Sara’s VINTAGES Preview – Jun 11, 2016
Beat the heat with Bubbles
by Sara d’Amato
No better way to beat the heat than with a crisp, well-chilled glass of bubbly which is why this week’s VINTAGES sparkling wine feature has arrived in the nick of time. Sparkling wine is doubly refreshing due both to the high acid nature of these wines, a result of the underripe character of grapes sourced for sparkling wine, as well as the bright texture of the bubbles themselves. Thankfully this week you don’t have to overreach yourself on expensive Champagne as the offering is quite broad and includes many well priced and top quality sparklers – lucky you!
There are a few categories worthy of your attention that are highlighted in these selections. One that is top of mind for me, that I pay due attention to when travelling the world’s wine regions, is Charmat Method wine. I am always anxious to try these simpler wines of great value as the quality and number of offerings worldwide is on the increase. For you sophisticates who seek out Traditional/Champenoise Method wines, it is worth opening your prospects to these commonly thought of as “lesser wines” that encourage everyday enjoyment of sparkling wine. At accessible price points, these selections are worth your consideration.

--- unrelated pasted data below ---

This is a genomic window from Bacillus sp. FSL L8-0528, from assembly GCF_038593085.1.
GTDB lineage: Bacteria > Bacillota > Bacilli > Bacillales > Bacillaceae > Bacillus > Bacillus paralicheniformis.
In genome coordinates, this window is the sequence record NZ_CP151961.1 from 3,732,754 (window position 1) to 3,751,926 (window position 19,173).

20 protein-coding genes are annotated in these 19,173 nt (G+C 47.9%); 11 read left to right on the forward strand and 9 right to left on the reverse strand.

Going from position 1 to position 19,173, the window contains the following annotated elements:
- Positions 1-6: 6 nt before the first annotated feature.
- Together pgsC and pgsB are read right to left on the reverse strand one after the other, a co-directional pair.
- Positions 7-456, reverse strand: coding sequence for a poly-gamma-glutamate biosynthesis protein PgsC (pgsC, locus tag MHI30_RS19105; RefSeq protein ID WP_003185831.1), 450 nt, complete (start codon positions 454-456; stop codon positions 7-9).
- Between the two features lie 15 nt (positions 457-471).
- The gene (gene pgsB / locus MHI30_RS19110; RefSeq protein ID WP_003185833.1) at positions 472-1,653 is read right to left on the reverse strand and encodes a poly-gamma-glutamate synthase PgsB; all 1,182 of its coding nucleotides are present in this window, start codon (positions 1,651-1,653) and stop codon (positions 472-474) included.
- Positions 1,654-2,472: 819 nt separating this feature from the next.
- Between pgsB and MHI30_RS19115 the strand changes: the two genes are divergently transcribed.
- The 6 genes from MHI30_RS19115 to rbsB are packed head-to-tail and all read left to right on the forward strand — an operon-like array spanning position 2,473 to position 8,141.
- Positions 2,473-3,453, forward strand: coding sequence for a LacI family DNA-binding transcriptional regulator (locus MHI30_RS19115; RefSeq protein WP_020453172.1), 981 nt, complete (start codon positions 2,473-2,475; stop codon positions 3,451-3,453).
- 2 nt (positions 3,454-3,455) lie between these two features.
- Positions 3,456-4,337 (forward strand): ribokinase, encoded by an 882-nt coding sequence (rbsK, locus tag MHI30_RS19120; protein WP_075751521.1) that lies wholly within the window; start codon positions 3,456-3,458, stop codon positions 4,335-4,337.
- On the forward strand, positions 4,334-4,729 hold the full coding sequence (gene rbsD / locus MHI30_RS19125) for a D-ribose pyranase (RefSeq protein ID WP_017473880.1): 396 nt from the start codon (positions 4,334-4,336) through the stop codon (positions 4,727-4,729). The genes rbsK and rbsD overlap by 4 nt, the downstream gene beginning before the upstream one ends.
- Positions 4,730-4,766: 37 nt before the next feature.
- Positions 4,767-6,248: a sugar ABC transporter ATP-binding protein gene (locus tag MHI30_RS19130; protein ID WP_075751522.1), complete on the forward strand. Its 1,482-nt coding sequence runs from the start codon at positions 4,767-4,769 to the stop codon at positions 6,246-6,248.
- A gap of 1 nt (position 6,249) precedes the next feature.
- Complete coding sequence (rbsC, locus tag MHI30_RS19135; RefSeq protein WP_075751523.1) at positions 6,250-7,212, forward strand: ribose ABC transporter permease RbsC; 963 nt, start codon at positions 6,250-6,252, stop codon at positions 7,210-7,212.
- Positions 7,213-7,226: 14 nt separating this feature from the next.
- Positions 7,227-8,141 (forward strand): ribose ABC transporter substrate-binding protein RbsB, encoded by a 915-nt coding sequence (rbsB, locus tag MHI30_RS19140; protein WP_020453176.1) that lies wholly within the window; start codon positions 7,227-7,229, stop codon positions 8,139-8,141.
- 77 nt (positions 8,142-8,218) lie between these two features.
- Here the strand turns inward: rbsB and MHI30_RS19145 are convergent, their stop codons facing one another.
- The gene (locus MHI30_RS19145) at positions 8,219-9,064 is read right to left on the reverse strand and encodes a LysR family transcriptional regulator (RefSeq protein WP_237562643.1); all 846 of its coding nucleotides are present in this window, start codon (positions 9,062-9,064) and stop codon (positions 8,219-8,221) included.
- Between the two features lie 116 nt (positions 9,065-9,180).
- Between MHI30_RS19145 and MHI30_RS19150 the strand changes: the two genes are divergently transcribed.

Charmat method wines are distinctly different from those produced in the traditional method as these wines attain their bubbles by a second fermentation in a pressurized, sealed tank as opposed to in the bottle itself. The carbon dioxide is trapped and bubbles are formed in the tank as opposed to the bottle. Although there is contact with the lees that adds body, depth and flavour, contact overall is less. This lower cost, large production method can be done in a way that offers broad appeal and sometimes surprising complexity.
A memorable Charmat method wine in this release is the return of Benjamin Bridge’s Nova 7 Sparkling ($24.95) made from a blend of select muscat varieties, low in alcohol and widely appealing. Think of a local version of Moscato d’Asti with a great deal of character. Another fine example is Emiliana Organic Brut Sparkling ($15.95) – an organic wine at an accessible price due to its Charmat Method of production. Despite its non-traditional style, the sparkler exhibits great focus with obvious attention to detail from vine to finish. A terrific value, be sure to stock up for the warm weather ahead.
We Canadians love sparkling wine and our local production has been experiencing wide international acclaim. Both Peller of Niagara’s Ice Cuvée and Henry of Pelham’s Cuvée Catharine (regular LCBO listings) were presented at this year’s Prowein, one of the world’s most important international wine shows. As Canada Day festivities approach, you may want to think about serving one of our local specialties. From this release there can be nothing more fitting than Creekside’s Backyard Bubbly Sauvignon Blanc ($24.95) – utterly refreshing and with pronounced sauvignon blanc character.